Photo Credit: Jill Chen/Vetta
Peanut allergies have become so commonplace that I’d never even dream of sending my daughters out into the world with a PB&J. But the new policies at an Edgewater, FL, elementary school -- subjecting all students to a twice-daily hand and mouth wash to protect a peanut-allergic first grader, as Reuters recently reported -- seem excessive by any standard.
And this is coming from a mom whose preschooler is allergic to three of the most common foods on the planet: wheat, eggs and dairy.
While I’m fortunate that my daughter’s allergies aren’t as bad as this girl’s (according to the article, "the 6-year-old's peanut allergy is so severe it is considered a disability under the Americans with Disabilities Act"), I don’t expect the school to offer much in the way of protection beyond not actively feeding her something that she isn’t allowed to have. I supply a daily snack for her, find out what’s being served for birthday parties and other celebrations and bring in a safer alternative for her, and even make my own gluten-free play dough for the whole class to use.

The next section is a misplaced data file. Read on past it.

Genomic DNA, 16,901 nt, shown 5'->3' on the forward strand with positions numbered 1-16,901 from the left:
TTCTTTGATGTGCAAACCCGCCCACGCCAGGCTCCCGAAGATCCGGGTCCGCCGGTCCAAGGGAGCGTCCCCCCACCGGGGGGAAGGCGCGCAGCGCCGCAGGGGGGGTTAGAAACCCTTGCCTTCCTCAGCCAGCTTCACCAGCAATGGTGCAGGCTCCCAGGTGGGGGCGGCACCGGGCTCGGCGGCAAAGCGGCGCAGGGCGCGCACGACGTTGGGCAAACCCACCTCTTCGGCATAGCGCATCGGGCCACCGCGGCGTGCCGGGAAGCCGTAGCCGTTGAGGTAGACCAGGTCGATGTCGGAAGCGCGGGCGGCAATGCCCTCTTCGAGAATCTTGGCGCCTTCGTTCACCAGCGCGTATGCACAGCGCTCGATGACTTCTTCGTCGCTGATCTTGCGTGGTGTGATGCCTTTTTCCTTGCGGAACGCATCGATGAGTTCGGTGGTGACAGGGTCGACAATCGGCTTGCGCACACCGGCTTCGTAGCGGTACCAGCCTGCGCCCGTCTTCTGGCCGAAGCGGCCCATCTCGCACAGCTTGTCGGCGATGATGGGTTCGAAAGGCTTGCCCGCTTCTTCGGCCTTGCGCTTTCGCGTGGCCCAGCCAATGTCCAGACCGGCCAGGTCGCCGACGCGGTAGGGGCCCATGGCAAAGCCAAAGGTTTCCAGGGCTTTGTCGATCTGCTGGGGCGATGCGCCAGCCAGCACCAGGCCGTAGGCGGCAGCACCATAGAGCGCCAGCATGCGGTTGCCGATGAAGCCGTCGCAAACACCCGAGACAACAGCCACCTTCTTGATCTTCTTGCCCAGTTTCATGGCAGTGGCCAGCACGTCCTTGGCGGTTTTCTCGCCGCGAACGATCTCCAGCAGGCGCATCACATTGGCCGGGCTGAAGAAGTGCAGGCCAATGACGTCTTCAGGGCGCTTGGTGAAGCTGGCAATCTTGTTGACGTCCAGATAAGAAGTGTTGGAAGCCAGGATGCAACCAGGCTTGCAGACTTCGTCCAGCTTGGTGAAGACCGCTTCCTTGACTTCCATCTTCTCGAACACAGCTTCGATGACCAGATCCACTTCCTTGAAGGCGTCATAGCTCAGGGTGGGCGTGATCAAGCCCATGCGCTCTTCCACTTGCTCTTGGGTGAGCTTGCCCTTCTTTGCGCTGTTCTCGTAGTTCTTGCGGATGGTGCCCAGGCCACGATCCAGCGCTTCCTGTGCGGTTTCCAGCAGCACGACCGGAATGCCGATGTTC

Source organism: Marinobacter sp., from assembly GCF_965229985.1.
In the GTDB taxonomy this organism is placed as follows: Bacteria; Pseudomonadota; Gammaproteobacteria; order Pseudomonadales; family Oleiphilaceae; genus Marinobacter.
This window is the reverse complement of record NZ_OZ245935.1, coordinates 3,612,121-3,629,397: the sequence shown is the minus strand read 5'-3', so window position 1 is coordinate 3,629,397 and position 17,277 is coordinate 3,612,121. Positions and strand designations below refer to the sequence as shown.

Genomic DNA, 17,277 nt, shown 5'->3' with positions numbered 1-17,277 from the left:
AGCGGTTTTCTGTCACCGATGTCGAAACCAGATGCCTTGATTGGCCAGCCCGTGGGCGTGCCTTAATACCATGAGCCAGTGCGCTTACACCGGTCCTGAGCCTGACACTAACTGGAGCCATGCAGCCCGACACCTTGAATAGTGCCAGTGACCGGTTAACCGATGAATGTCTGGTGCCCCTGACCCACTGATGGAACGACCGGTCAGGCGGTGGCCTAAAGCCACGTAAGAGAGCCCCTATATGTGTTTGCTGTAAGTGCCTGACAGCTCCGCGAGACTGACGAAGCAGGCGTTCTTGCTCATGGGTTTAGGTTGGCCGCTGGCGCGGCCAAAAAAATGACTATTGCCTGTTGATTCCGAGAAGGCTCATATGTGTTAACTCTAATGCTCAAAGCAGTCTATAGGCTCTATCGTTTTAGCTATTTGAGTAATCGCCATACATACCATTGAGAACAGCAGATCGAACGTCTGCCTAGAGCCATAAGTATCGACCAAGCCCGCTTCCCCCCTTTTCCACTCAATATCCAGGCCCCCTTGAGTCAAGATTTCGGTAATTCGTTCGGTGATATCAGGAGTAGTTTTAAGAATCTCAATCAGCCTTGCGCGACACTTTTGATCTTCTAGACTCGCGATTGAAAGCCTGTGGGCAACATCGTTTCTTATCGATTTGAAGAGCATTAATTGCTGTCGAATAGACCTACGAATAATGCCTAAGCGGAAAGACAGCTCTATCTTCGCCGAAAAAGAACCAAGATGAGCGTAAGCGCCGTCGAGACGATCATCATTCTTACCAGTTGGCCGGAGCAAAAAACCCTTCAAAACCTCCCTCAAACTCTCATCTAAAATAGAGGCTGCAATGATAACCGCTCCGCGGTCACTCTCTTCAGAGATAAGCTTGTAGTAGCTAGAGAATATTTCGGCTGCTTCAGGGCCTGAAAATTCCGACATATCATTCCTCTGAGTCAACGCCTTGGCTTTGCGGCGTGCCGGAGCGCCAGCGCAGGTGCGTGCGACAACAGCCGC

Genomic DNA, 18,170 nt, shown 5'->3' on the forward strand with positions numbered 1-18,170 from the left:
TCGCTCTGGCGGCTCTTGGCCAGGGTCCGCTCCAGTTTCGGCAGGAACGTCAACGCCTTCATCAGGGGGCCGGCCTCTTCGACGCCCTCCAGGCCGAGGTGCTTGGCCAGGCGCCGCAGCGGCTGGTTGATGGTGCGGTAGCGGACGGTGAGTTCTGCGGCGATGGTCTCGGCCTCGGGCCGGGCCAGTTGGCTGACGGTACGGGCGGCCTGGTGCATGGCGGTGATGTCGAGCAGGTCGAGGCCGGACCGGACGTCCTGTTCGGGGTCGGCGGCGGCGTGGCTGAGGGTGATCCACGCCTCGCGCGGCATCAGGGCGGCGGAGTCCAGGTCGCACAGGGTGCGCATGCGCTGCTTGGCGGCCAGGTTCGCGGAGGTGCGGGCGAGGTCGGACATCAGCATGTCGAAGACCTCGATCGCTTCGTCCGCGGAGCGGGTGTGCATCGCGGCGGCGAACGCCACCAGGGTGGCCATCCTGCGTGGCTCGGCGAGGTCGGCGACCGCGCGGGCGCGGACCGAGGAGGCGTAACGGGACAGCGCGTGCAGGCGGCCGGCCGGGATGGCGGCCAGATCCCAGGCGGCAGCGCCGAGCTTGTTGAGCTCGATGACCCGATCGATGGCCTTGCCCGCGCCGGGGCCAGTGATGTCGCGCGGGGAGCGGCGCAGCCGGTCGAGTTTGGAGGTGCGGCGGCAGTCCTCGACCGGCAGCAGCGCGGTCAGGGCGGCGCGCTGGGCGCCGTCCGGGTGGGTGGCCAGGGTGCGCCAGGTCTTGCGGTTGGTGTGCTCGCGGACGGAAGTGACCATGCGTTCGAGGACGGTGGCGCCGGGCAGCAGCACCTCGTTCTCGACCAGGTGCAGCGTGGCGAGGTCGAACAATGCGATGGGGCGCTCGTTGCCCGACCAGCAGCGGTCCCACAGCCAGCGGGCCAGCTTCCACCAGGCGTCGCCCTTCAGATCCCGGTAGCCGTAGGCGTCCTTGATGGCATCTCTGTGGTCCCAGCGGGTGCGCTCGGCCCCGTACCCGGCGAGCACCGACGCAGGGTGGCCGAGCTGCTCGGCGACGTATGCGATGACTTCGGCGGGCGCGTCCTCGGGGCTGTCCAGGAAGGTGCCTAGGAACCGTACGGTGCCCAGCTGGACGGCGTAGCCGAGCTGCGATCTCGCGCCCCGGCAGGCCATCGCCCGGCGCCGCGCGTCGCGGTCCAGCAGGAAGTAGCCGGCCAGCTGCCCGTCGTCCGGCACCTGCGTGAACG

I can even agree to banning common allergens, like peanuts, from classrooms or whole schools -- and I’ve been safely supplying nut-free snacks and lunches to my kids for more than five years now (adding yet another wrinkle to my “what the heck do I serve you for lunch?” quandaries). But I think that’s as far as I would be willing to accommodate -- and about as far as I’d be willing to expect other parents to accommodate. If my daughter’s allergies were so severe that it required the rest of the kids to get twice-daily scrub downs, I'd make alternate arrangements. In my opinion, that’s a bit too much to ask of the rest of the student body and their families.
Don't get me wrong; I feel for this girl and her family, but maybe sending her to this school isn’t the safest or best choice, considering the level of anger her attendance is causing -- and the constant fear that someone may show up to school with a trace of peanut butter on his fingers. That isn’t a gamble I’d want to take with my own child.
What about you -- would you be willing to make accommodations for a severely allergic student in your kid's school? Would you want your severely allergic student in a public school? See what our iVillage community members are saying about this hot-button issue, as well as Kelly Wallace's take on it in iVillage 5.
You can also check out this recent segment from the Today show: